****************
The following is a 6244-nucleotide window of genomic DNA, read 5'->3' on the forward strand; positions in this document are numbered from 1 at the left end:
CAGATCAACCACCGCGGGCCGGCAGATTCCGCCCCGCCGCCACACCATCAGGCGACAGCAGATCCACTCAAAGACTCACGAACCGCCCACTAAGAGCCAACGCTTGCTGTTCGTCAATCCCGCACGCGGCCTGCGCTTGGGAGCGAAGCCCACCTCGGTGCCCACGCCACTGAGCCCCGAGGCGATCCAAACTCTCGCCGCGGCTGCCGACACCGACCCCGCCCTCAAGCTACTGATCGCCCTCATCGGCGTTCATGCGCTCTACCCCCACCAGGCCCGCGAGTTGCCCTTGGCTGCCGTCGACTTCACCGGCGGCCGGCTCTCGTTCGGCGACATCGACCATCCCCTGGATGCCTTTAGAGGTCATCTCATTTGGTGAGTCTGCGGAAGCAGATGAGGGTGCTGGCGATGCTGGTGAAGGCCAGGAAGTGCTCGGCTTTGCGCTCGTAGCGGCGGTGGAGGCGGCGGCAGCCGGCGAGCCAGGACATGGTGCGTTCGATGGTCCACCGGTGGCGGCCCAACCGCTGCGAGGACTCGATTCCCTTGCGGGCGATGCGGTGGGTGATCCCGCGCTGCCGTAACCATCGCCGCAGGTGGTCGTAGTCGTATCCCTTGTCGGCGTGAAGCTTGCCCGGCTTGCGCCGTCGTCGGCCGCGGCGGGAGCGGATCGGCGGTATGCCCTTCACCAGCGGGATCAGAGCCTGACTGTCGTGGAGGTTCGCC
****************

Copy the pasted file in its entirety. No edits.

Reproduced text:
The following is a 6244-nucleotide window of genomic DNA, read 5'->3' on the forward strand; positions in this document are numbered from 1 at the left end:
CAGATCAACCACCGCGGGCCGGCAGATTCCGCCCCGCCGCCACACCATCAGGCGACAGCAGATCCACTCAAAGACTCACGAACCGCCCACTAAGAGCCAACGCTTGCTGTTCGTCAATCCCGCACGCGGCCTGCGCTTGGGAGCGAAGCCCACCTCGGTGCCCACGCCACTGAGCCCCGAGGCGATCCAAACTCTCGCCGCGGCTGCCGACACCGACCCCGCCCTCAAGCTACTGATCGCCCTCATCGGCGTTCATGCGCTCTACCCCCACCAGGCCCGCGAGTTGCCCTTGGCTGCCGTCGACTTCACCGGCGGCCGGCTCTCGTTCGGCGACATCGACCATCCCCTGGATGCCTTTAGAGGTCATCTCATTTGGTGAGTCTGCGGAAGCAGATGAGGGTGCTGGCGATGCTGGTGAAGGCCAGGAAGTGCTCGGCTTTGCGCTCGTAGCGGCGGTGGAGGCGGCGGCAGCCGGCGAGCCAGGACATGGTGCGTTCGATGGTCCACCGGTGGCGGCCCAACCGCTGCGAGGACTCGATTCCCTTGCGGGCGATGCGGTGGGTGATCCCGCGCTGCCGTAACCATCGCCGCAGGTGGTCGTAGTCGTATCCCTTGTCGGCGTGAAGCTTGCCCGGCTTGCGCCGTCGTCGGCCGCGGCGGGAGCGGATCGGCGGTATGCCCTTCACCAGCGGGATCAGAGCCTGACTGTCGTGGAGGTTCGCC